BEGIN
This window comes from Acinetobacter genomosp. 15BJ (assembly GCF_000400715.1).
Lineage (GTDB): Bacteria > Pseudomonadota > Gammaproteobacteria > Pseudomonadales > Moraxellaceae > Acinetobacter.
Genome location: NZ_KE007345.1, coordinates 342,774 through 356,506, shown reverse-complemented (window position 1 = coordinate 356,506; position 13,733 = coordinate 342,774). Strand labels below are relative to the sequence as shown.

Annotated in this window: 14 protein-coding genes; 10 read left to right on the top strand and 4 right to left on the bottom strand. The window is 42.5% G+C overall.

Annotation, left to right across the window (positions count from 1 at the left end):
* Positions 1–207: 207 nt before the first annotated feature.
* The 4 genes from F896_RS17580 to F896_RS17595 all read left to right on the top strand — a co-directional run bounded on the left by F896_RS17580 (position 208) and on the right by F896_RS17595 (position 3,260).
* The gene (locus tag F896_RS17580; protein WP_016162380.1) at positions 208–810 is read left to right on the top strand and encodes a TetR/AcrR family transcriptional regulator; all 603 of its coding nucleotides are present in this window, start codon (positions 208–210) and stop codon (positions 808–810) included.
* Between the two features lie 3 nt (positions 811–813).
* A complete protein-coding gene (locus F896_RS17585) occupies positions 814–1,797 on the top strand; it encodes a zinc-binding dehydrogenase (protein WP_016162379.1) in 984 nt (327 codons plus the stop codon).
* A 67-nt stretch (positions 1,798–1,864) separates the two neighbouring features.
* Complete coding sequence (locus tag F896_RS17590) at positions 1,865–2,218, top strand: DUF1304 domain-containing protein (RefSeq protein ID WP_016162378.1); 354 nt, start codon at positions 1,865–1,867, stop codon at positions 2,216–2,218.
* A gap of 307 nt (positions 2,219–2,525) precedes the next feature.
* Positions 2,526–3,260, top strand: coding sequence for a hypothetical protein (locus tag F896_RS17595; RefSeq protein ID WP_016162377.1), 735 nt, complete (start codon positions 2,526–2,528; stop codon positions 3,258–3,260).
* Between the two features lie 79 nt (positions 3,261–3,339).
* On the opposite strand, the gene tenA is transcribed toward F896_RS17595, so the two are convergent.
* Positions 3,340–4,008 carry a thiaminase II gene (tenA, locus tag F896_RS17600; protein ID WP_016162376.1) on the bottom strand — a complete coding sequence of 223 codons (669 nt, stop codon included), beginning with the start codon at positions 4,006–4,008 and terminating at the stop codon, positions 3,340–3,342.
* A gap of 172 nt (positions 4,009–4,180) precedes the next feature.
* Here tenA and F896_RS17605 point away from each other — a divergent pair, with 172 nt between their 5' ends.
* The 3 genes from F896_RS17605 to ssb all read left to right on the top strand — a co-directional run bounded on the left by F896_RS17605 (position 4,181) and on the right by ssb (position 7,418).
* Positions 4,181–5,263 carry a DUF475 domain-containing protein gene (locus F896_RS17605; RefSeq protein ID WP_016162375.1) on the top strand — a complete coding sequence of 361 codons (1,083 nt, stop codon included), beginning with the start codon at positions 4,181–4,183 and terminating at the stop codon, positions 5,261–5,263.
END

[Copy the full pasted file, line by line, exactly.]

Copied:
This window comes from Acinetobacter genomosp. 15BJ (assembly GCF_000400715.1).
Lineage (GTDB): Bacteria > Pseudomonadota > Gammaproteobacteria > Pseudomonadales > Moraxellaceae > Acinetobacter.
Genome location: NZ_KE007345.1, coordinates 342,774 through 356,506, shown reverse-complemented (window position 1 = coordinate 356,506; position 13,733 = coordinate 342,774). Strand labels below are relative to the sequence as shown.

Annotated in this window: 14 protein-coding genes; 10 read left to right on the top strand and 4 right to left on the bottom strand. The window is 42.5% G+C overall.

Annotation, left to right across the window (positions count from 1 at the left end):
* Positions 1–207: 207 nt before the first annotated feature.
* The 4 genes from F896_RS17580 to F896_RS17595 all read left to right on the top strand — a co-directional run bounded on the left by F896_RS17580 (position 208) and on the right by F896_RS17595 (position 3,260).
* The gene (locus tag F896_RS17580; protein WP_016162380.1) at positions 208–810 is read left to right on the top strand and encodes a TetR/AcrR family transcriptional regulator; all 603 of its coding nucleotides are present in this window, start codon (positions 208–210) and stop codon (positions 808–810) included.
* Between the two features lie 3 nt (positions 811–813).
* A complete protein-coding gene (locus F896_RS17585) occupies positions 814–1,797 on the top strand; it encodes a zinc-binding dehydrogenase (protein WP_016162379.1) in 984 nt (327 codons plus the stop codon).
* A 67-nt stretch (positions 1,798–1,864) separates the two neighbouring features.
* Complete coding sequence (locus tag F896_RS17590) at positions 1,865–2,218, top strand: DUF1304 domain-containing protein (RefSeq protein ID WP_016162378.1); 354 nt, start codon at positions 1,865–1,867, stop codon at positions 2,216–2,218.
* A gap of 307 nt (positions 2,219–2,525) precedes the next feature.
* Positions 2,526–3,260, top strand: coding sequence for a hypothetical protein (locus tag F896_RS17595; RefSeq protein ID WP_016162377.1), 735 nt, complete (start codon positions 2,526–2,528; stop codon positions 3,258–3,260).
* Between the two features lie 79 nt (positions 3,261–3,339).
* On the opposite strand, the gene tenA is transcribed toward F896_RS17595, so the two are convergent.
* Positions 3,340–4,008 carry a thiaminase II gene (tenA, locus tag F896_RS17600; protein ID WP_016162376.1) on the bottom strand — a complete coding sequence of 223 codons (669 nt, stop codon included), beginning with the start codon at positions 4,006–4,008 and terminating at the stop codon, positions 3,340–3,342.
* A gap of 172 nt (positions 4,009–4,180) precedes the next feature.
* Here tenA and F896_RS17605 point away from each other — a divergent pair, with 172 nt between their 5' ends.
* The 3 genes from F896_RS17605 to ssb all read left to right on the top strand — a co-directional run bounded on the left by F896_RS17605 (position 4,181) and on the right by ssb (position 7,418).
* Positions 4,181–5,263 carry a DUF475 domain-containing protein gene (locus F896_RS17605; RefSeq protein ID WP_016162375.1) on the top strand — a complete coding sequence of 361 codons (1,083 nt, stop codon included), beginning with the start codon at positions 4,181–4,183 and terminating at the stop codon, positions 5,261–5,263.